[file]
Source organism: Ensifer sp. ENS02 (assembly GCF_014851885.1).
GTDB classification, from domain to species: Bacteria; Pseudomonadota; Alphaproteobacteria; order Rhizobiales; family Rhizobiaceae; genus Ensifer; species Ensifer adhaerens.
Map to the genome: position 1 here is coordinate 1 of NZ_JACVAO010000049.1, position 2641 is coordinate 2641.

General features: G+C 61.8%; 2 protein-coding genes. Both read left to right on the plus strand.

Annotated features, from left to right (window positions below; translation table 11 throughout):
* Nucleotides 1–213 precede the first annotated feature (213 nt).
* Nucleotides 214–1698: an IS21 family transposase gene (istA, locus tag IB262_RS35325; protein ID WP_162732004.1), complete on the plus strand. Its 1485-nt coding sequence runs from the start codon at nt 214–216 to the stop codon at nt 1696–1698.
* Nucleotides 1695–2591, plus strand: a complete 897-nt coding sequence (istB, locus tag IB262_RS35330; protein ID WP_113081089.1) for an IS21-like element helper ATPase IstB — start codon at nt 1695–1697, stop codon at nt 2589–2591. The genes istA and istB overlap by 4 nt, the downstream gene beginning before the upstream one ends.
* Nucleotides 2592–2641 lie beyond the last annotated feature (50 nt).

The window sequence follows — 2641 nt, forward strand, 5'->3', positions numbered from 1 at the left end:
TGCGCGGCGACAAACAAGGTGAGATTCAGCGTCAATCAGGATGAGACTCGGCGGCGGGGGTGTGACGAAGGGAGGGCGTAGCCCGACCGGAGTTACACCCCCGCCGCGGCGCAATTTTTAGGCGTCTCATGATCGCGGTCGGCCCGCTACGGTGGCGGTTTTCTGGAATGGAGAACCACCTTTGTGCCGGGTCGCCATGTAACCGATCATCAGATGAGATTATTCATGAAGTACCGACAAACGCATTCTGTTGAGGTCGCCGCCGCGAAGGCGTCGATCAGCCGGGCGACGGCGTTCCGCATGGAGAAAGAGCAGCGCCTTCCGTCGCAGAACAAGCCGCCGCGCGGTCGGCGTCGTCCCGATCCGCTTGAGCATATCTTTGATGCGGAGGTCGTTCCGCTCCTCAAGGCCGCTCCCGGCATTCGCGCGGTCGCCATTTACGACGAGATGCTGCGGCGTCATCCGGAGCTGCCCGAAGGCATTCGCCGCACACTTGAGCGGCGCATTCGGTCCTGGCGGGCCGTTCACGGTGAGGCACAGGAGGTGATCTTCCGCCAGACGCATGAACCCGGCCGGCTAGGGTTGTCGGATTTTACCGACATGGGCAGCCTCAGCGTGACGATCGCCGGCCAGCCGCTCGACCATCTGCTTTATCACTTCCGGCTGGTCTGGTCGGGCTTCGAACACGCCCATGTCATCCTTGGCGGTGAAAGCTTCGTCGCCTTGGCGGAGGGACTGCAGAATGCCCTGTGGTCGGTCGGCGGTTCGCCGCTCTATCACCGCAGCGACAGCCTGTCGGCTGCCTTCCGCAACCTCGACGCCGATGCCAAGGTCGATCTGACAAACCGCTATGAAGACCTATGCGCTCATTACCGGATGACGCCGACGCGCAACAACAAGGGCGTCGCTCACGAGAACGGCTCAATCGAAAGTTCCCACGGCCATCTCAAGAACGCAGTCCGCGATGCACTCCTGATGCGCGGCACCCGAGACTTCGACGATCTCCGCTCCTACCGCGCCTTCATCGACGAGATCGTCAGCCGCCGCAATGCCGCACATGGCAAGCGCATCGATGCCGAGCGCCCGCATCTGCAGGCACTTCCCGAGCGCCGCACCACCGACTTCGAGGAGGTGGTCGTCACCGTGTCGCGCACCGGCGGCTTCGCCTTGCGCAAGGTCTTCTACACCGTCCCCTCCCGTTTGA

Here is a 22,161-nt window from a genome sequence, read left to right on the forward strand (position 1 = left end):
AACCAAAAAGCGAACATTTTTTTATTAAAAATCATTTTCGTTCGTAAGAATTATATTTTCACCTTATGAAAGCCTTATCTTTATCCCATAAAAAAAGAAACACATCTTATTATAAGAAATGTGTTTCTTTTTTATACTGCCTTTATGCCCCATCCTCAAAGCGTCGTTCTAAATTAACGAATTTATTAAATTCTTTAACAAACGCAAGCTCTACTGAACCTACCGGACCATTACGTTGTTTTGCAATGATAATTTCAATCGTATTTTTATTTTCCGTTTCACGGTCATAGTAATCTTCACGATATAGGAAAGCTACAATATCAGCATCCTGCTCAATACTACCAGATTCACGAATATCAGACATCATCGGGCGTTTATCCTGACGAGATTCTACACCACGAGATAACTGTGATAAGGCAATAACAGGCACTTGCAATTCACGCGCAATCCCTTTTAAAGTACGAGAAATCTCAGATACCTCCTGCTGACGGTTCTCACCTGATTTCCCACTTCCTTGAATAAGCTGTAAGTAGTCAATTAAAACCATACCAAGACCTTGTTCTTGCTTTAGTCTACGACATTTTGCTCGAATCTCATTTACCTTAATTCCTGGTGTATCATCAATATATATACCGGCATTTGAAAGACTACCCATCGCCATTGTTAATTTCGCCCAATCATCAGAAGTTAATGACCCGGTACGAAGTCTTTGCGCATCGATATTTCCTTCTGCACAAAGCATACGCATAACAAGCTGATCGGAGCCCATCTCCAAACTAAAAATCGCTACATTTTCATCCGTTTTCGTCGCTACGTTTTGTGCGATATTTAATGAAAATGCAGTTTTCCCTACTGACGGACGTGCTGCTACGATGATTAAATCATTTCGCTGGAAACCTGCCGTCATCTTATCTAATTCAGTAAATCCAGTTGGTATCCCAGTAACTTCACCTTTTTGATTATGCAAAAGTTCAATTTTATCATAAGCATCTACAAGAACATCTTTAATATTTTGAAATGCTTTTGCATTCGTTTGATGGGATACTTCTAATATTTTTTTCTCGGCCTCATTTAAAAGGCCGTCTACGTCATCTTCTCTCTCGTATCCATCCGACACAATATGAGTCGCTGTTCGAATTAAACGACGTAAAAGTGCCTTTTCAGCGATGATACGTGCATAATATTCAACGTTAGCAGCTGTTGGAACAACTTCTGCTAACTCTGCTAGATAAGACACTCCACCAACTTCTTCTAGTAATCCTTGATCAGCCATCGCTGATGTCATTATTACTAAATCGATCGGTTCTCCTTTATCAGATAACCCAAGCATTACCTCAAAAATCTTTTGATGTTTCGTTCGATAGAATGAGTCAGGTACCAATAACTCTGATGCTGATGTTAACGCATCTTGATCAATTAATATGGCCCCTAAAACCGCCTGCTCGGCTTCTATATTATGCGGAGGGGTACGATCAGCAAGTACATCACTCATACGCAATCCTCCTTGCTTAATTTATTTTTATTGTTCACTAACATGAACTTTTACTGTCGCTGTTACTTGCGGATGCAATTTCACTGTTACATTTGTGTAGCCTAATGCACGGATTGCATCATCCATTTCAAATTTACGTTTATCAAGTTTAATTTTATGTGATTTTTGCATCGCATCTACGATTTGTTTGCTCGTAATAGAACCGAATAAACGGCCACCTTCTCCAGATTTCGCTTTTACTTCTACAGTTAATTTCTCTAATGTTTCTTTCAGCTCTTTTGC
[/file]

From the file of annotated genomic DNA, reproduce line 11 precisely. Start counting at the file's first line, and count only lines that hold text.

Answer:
TGCGCGGCGACAAACAAGGTGAGATTCAGCGTCAATCAGGATGAGACTCGGCGGCGGGGGTGTGACGAAGGGAGGGCGTAGCCCGACCGGAGTTACACCCCCGCCGCGGCGCAATTTTTAGGCGTCTCATGATCGCGGTCGGCCCGCTACGGTGGCGGTTTTCTGGAATGGAGAACCACCTTTGTGCCGGGTCGCCATGTAACCGATCATCAGATGAGATTATTCATGAAGTACCGACAAACGCATTCTGTTGAGGTCGCCGCCGCGAAGGCGTCGATCAGCCGGGCGACGGCGTTCCGCATGGAGAAAGAGCAGCGCCTTCCGTCGCAGAACAAGCCGCCGCGCGGTCGGCGTCGTCCCGATCCGCTTGAGCATATCTTTGATGCGGAGGTCGTTCCGCTCCTCAAGGCCGCTCCCGGCATTCGCGCGGTCGCCATTTACGACGAGATGCTGCGGCGTCATCCGGAGCTGCCCGAAGGCATTCGCCGCACACTTGAGCGGCGCATTCGGTCCTGGCGGGCCGTTCACGGTGAGGCACAGGAGGTGATCTTCCGCCAGACGCATGAACCCGGCCGGCTAGGGTTGTCGGATTTTACCGACATGGGCAGCCTCAGCGTGACGATCGCCGGCCAGCCGCTCGACCATCTGCTTTATCACTTCCGGCTGGTCTGGTCGGGCTTCGAACACGCCCATGTCATCCTTGGCGGTGAAAGCTTCGTCGCCTTGGCGGAGGGACTGCAGAATGCCCTGTGGTCGGTCGGCGGTTCGCCGCTCTATCACCGCAGCGACAGCCTGTCGGCTGCCTTCCGCAACCTCGACGCCGATGCCAAGGTCGATCTGACAAACCGCTATGAAGACCTATGCGCTCATTACCGGATGACGCCGACGCGCAACAACAAGGGCGTCGCTCACGAGAACGGCTCAATCGAAAGTTCCCACGGCCATCTCAAGAACGCAGTCCGCGATGCACTCCTGATGCGCGGCACCCGAGACTTCGACGATCTCCGCTCCTACCGCGCCTTCATCGACGAGATCGTCAGCCGCCGCAATGCCGCACATGGCAAGCGCATCGATGCCGAGCGCCCGCATCTGCAGGCACTTCCCGAGCGCCGCACCACCGACTTCGAGGAGGTGGTCGTCACCGTGTCGCGCACCGGCGGCTTCGCCTTGCGCAAGGTCTTCTACACCGTCCCCTCCCGTTTGA